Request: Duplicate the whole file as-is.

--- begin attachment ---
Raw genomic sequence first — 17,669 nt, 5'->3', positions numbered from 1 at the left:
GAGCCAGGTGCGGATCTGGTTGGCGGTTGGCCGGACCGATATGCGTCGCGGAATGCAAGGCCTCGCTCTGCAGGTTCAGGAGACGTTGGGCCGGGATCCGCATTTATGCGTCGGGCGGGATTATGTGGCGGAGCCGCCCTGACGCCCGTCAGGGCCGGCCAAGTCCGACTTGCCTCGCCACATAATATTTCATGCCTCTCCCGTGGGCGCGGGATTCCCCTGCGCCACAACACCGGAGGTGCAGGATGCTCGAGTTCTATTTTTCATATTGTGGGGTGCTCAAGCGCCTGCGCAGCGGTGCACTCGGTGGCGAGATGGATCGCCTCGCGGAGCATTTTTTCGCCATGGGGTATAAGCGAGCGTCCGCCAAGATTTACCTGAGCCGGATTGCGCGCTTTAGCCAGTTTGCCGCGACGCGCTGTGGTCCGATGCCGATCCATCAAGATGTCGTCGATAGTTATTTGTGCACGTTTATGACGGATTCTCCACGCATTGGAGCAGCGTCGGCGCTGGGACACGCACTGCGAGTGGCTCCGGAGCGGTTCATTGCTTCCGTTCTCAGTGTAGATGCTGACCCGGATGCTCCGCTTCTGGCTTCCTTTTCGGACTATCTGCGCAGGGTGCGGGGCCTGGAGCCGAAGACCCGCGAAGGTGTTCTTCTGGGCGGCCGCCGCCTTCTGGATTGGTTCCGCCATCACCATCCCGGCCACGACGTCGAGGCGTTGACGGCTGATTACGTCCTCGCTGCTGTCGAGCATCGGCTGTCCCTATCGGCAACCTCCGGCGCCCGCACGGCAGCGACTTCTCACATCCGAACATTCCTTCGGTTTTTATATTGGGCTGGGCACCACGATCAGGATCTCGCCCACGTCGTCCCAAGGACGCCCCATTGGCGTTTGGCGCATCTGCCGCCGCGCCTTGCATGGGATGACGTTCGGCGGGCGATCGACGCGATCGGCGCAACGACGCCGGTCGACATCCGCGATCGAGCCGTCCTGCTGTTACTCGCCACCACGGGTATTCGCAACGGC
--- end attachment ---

Raw genomic sequence first — 17,669 nt, 5'->3', positions numbered from 1 at the left:
GAGCCAGGTGCGGATCTGGTTGGCGGTTGGCCGGACCGATATGCGTCGCGGAATGCAAGGCCTCGCTCTGCAGGTTCAGGAGACGTTGGGCCGGGATCCGCATTTATGCGTCGGGCGGGATTATGTGGCGGAGCCGCCCTGACGCCCGTCAGGGCCGGCCAAGTCCGACTTGCCTCGCCACATAATATTTCATGCCTCTCCCGTGGGCGCGGGATTCCCCTGCGCCACAACACCGGAGGTGCAGGATGCTCGAGTTCTATTTTTCATATTGTGGGGTGCTCAAGCGCCTGCGCAGCGGTGCACTCGGTGGCGAGATGGATCGCCTCGCGGAGCATTTTTTCGCCATGGGGTATAAGCGAGCGTCCGCCAAGATTTACCTGAGCCGGATTGCGCGCTTTAGCCAGTTTGCCGCGACGCGCTGTGGTCCGATGCCGATCCATCAAGATGTCGTCGATAGTTATTTGTGCACGTTTATGACGGATTCTCCACGCATTGGAGCAGCGTCGGCGCTGGGACACGCACTGCGAGTGGCTCCGGAGCGGTTCATTGCTTCCGTTCTCAGTGTAGATGCTGACCCGGATGCTCCGCTTCTGGCTTCCTTTTCGGACTATCTGCGCAGGGTGCGGGGCCTGGAGCCGAAGACCCGCGAAGGTGTTCTTCTGGGCGGCCGCCGCCTTCTGGATTGGTTCCGCCATCACCATCCCGGCCACGACGTCGAGGCGTTGACGGCTGATTACGTCCTCGCTGCTGTCGAGCATCGGCTGTCCCTATCGGCAACCTCCGGCGCCCGCACGGCAGCGACTTCTCACATCCGAACATTCCTTCGGTTTTTATATTGGGCTGGGCACCACGATCAGGATCTCGCCCACGTCGTCCCAAGGACGCCCCATTGGCGTTTGGCGCATCTGCCGCCGCGCCTTGCATGGGATGACGTTCGGCGGGCGATCGACGCGATCGGCGCAACGACGCCGGTCGACATCCGCGATCGAGCCGTCCTGCTGTTACTCGCCACCACGGGTATTCGCAACGGC